Founders need to make sure they are not afraid to make bold personnel choices to take their business to the next level. They should not give employees important positions just because they joined at an early stage.
The famous Peter Principle says that managers get promoted to their highest level of incompetence. Startups cannot afford to have their early employees performing ineffectively at senior roles.
Good founders make sure that everyone is working on things they find enjoyable while also creating meaningful impact. Early employees should not take such changes as a judgement on their loyalty but use them as opportunities to re-evaluate whether and how they can contribute to the company.
In my two years at TaxiForSure, I grew from being a single app’s product manager to building and heading a 12-member product management team. Our team was responsible for every product the company was building. However, before I reached my highest level of incompetence, my boss and TaxiForSure CEO created a strategy team -- TFS Labs -- so I could work on figuring out new business opportunities for the company.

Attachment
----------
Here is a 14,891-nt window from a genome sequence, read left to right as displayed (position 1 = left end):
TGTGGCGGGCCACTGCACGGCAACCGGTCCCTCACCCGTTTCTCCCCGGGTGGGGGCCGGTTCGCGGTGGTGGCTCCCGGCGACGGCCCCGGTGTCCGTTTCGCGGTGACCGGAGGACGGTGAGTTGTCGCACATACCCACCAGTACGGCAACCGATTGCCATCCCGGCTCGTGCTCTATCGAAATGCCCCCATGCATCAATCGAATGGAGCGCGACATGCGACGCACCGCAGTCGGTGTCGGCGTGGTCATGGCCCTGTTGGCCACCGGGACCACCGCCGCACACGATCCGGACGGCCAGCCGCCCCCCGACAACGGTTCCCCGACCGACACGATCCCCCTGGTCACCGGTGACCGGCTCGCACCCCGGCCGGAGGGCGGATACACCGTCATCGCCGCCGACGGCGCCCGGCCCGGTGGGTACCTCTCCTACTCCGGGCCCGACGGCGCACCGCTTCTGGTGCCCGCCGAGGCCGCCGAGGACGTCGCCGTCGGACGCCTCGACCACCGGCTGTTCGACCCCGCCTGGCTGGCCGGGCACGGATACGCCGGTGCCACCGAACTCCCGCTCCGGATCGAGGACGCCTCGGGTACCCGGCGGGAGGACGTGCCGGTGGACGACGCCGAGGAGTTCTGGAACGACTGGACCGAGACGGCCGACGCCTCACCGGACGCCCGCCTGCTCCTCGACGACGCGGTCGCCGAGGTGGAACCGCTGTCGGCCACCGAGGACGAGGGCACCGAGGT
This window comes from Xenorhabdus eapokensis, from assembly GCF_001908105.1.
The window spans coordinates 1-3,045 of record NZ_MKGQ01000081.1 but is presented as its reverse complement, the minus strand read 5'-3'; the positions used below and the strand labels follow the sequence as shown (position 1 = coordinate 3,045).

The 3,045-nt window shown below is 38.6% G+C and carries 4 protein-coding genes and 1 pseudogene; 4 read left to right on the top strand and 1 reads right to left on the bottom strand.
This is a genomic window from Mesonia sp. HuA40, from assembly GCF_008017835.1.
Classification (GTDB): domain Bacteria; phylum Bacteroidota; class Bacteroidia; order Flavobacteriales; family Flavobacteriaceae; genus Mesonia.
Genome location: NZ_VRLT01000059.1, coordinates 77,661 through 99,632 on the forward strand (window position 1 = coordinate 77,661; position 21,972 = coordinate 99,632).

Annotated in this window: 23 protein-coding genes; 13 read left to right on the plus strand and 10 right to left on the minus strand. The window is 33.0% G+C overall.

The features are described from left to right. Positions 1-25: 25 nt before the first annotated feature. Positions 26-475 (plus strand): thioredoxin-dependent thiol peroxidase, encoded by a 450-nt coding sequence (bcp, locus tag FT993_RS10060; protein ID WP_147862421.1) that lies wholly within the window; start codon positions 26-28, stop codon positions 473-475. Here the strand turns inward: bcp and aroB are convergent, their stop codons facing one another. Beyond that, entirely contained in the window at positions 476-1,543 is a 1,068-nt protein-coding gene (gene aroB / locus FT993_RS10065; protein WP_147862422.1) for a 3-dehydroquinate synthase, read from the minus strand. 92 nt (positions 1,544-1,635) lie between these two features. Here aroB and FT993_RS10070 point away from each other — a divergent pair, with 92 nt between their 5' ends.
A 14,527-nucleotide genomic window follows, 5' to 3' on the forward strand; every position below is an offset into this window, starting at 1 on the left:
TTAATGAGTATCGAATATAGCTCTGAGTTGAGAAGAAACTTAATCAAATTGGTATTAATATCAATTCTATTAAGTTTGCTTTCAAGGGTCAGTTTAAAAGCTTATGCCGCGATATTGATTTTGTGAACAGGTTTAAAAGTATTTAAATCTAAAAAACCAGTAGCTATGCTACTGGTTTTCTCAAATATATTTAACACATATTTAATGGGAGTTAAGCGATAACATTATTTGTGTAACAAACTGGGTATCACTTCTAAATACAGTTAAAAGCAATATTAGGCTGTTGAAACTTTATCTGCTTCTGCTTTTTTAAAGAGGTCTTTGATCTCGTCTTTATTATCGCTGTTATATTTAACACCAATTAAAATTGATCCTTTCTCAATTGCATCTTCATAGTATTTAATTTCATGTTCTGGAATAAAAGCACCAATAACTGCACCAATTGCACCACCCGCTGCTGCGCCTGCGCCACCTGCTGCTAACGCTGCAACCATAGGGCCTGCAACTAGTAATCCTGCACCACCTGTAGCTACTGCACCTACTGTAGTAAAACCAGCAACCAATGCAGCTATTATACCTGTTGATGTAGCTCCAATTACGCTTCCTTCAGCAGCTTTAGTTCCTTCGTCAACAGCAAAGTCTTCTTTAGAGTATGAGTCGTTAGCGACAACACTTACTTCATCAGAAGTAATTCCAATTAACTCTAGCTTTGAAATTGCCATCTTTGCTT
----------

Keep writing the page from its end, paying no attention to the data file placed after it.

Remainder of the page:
Was it a demotion to go from managing every product decision to running a vague-sounding strategy team? Or was it a promotion to get the opportunity to envision business lines and create new revenue streams for the years to come? It may not be the same answer for everyone, but I embraced the opportunity and we ended up launching two new business lines (Nano and auto) and conceptualised a driver-training university in a short span of four months.
When do we leave a company?
As a company grows, employees and founders should keep asking if they are the right fit for their role and if the company is the right fit for them. A rare few might grow with a company and contribute at every stage. However, most of us enjoy the challenges at one stage but not another and need to recognise when we need to move on.